Streetscape plans up for review in Bethany

Bethany Beach residents and officials will get a new perspective on a long-running plan for the town at a special meeting set for Saturday, Dec. 10, at 10 a.m. in the town hall. The long-touted Streetscape project for Garfield Parkway will be the subject of discussion at the meeting, with presentations and analysis on two potential designs.

The reason for the meeting is that council members must come to a concrete decision on which of the plans, if any, they wish to wholeheartedly endorse. That requirement came from the Delaware Department of Transportation (DelDOT) and following on the heels of a conditional vote in favor of a plan known as Scheme 4, back in 2002.

Scheme 4 features:

• A single traffic lane, widened in the composite plan from 16 feet to 18 feet, after input from then-Bethany Beach Volunteer Fire Company President Wilbert Powell about the minimum needed width to extend the bracing legs on the company’s largest fire truck;

• 22-foot sidewalks to accommodate the large amount of pedestrian traffic the area sees in the summer;

• A 9-foot parallel-parking area on each side of the street;

• A 38-foot center median featuring both tree islands and angled parking;

• Bicycle travel combined with vehicular traffic; and

• A low- or no-rise traffic circle at Garfield and Atlantic Avenue.

Planning Commission Chairman Phil Boesch — a member of the Beautification Committee that was involved in developing the plan — explained at the Nov. 19 commission meeting that the main emphasis of the single-lane plan was to change the focus and feel of the street from that of a roadway.

Instead, the street would have the feel of a parking lot and entryway to the town — something emphasizing safety, reduced speed and awareness of pedestrians and cars pulling in and out, along with a destination feel.

For pedestrians, the plan features wider, less cluttered (visually and physically) sidewalks. Utility poles are relocated to alleyways or lines buried underground — a popular idea and likely to be in the final design.

For drivers, the aim was to reduce traffic and traffic speed, to re-create Garfield Parkway as a destination street and not one for massive amounts of through-traffic. A side goal was to preserve as much parking as possible, including the existing 33 parallel-parking spaces.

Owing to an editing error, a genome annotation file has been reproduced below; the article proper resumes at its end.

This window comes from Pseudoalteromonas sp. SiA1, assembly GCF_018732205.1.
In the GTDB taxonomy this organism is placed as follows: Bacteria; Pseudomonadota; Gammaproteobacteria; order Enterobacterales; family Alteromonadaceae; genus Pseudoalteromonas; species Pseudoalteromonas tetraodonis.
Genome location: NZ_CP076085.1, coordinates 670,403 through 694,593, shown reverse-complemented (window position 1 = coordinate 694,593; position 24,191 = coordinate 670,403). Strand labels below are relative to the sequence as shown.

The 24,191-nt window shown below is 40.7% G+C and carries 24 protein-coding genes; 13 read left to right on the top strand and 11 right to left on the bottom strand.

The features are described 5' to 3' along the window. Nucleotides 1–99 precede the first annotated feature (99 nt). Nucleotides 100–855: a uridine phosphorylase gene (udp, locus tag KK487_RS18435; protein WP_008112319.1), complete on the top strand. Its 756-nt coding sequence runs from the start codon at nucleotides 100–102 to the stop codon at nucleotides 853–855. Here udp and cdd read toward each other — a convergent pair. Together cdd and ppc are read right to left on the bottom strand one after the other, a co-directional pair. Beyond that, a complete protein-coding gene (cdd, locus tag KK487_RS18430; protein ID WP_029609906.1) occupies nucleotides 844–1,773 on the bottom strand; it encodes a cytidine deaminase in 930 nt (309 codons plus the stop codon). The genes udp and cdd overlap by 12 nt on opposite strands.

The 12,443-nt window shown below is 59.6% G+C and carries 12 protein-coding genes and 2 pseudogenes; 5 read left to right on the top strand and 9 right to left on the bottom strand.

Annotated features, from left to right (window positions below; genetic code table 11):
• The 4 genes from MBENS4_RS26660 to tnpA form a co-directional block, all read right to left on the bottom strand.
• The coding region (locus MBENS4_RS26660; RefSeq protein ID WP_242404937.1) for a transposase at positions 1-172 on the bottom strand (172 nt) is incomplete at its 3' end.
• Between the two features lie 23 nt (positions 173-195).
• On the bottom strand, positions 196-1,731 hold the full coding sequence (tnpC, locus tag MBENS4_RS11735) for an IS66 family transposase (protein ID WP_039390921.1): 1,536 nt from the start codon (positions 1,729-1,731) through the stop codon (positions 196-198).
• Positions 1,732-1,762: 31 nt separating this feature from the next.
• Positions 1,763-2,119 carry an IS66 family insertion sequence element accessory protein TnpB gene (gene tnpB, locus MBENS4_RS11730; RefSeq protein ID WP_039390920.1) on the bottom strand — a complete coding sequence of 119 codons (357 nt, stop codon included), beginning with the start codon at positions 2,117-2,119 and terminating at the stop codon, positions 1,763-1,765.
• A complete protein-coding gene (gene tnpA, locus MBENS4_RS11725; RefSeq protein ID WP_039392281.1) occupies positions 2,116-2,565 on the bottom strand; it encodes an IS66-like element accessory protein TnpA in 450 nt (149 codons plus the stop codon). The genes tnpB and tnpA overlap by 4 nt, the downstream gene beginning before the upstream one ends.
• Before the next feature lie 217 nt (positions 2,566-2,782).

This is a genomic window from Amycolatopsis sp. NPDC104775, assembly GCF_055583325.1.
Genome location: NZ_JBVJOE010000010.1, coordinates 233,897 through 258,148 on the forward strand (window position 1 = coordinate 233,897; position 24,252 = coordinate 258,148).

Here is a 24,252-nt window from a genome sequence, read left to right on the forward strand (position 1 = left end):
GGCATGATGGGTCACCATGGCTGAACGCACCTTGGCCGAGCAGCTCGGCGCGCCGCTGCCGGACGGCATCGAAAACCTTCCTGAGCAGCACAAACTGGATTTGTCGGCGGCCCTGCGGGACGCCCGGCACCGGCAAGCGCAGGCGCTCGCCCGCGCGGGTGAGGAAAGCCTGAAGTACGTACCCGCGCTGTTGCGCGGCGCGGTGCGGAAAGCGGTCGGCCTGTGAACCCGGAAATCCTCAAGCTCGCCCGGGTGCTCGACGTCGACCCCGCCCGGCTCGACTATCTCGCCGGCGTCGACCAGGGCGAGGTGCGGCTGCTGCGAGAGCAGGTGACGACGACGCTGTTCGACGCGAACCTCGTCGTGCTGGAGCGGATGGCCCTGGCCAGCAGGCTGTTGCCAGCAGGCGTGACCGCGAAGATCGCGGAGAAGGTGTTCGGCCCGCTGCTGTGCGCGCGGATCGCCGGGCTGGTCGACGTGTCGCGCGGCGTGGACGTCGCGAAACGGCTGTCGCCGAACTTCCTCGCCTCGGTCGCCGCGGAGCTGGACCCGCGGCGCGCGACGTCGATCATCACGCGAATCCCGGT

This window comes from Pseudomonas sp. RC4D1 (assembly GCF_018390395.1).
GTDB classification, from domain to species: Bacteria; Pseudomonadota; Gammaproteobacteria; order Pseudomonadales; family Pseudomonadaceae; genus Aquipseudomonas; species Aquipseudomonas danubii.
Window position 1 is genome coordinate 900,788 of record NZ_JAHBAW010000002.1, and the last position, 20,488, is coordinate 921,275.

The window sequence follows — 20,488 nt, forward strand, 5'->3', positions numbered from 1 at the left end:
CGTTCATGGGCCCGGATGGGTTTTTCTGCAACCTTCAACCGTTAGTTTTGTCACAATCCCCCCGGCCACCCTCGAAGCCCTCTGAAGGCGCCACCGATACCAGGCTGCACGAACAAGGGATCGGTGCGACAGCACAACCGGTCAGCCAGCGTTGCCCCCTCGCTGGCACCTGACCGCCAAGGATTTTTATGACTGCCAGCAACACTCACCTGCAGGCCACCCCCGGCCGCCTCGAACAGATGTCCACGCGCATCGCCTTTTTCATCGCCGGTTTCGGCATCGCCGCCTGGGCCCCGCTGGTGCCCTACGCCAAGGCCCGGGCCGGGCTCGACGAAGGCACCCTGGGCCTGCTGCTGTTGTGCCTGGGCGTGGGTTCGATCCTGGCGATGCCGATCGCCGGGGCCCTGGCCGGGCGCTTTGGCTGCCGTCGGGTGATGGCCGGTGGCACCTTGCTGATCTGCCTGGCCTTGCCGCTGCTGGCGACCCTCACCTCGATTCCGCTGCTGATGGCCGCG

Bicyclists lose their bike lane, but according to Boesch, that isn’t a major loss anyway — they are already routinely forced into traffic lanes by the opening of doors from cars that are parallel-parked.

To meet their goals, the committee members and members of the public targeted a number of disparate elements presented in the three plans a design firm had brought to them. That included the single traffic lane — geared to reduce speed and vehicular interaction — and preservation of the parallel parking areas. Those elements were cherry-picked and combined into Scheme 4.

Council members accepted the notion of putting the plan forward when it was originally presented to them, but expressed concerns about a number of elements, including the traffic circle, one-lane design and whether the street width was indeed enough to accommodate the fire company’s needs.

The result was a nod to move forward with Scheme 4 as a starting point, conditioned on approval of the design from appropriate agencies, including the fire marshal’s office.

Those approvals were never obtained, and the plan has languished until recently, when DelDOT officially notified the town it would not be accepting the conditional approval of the plan nor itself acting as an approving agency to meet those conditions. Instead, it wants an unconditionally approved plan from the council.

With so much time lapsed between the original design presentation and the related council vote, and a significant change in the makeup of the council, Town Manager Cliff Graviet and some council members wanted a refresher on Scheme 4, as well as a chance to analyze it and at least one of the three original designs in the light of current information — including a 2004 traffic study by engineering firm JMT.